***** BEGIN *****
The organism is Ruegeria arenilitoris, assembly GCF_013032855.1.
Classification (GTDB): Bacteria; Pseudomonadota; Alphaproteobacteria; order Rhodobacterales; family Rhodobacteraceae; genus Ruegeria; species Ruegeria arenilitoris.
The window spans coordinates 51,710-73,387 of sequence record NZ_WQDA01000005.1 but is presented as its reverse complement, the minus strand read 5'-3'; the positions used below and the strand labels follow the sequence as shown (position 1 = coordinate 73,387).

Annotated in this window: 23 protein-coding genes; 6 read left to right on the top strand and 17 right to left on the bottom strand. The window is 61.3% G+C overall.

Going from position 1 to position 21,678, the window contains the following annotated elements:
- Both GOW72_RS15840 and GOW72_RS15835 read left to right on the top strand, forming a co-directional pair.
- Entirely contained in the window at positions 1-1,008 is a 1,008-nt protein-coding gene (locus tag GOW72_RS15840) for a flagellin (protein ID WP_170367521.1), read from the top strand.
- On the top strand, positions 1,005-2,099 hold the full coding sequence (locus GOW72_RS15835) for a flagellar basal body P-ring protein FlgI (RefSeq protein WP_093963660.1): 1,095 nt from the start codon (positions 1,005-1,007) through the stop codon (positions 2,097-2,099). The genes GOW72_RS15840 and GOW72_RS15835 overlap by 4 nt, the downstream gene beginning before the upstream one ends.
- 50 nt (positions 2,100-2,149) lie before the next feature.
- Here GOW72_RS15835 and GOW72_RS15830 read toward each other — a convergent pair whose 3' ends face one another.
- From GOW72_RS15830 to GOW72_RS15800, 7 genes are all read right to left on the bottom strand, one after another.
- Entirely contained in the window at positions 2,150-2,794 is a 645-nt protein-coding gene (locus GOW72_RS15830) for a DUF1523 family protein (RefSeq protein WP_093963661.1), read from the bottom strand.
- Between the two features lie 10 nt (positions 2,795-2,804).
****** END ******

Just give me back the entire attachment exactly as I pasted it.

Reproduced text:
The organism is Ruegeria arenilitoris, assembly GCF_013032855.1.
Classification (GTDB): Bacteria; Pseudomonadota; Alphaproteobacteria; order Rhodobacterales; family Rhodobacteraceae; genus Ruegeria; species Ruegeria arenilitoris.
The window spans coordinates 51,710-73,387 of sequence record NZ_WQDA01000005.1 but is presented as its reverse complement, the minus strand read 5'-3'; the positions used below and the strand labels follow the sequence as shown (position 1 = coordinate 73,387).

Annotated in this window: 23 protein-coding genes; 6 read left to right on the top strand and 17 right to left on the bottom strand. The window is 61.3% G+C overall.

Going from position 1 to position 21,678, the window contains the following annotated elements:
- Both GOW72_RS15840 and GOW72_RS15835 read left to right on the top strand, forming a co-directional pair.
- Entirely contained in the window at positions 1-1,008 is a 1,008-nt protein-coding gene (locus tag GOW72_RS15840) for a flagellin (protein ID WP_170367521.1), read from the top strand.
- On the top strand, positions 1,005-2,099 hold the full coding sequence (locus GOW72_RS15835) for a flagellar basal body P-ring protein FlgI (RefSeq protein WP_093963660.1): 1,095 nt from the start codon (positions 1,005-1,007) through the stop codon (positions 2,097-2,099). The genes GOW72_RS15840 and GOW72_RS15835 overlap by 4 nt, the downstream gene beginning before the upstream one ends.
- 50 nt (positions 2,100-2,149) lie before the next feature.
- Here GOW72_RS15835 and GOW72_RS15830 read toward each other — a convergent pair whose 3' ends face one another.
- From GOW72_RS15830 to GOW72_RS15800, 7 genes are all read right to left on the bottom strand, one after another.
- Entirely contained in the window at positions 2,150-2,794 is a 645-nt protein-coding gene (locus GOW72_RS15830) for a DUF1523 family protein (RefSeq protein WP_093963661.1), read from the bottom strand.
- Between the two features lie 10 nt (positions 2,795-2,804).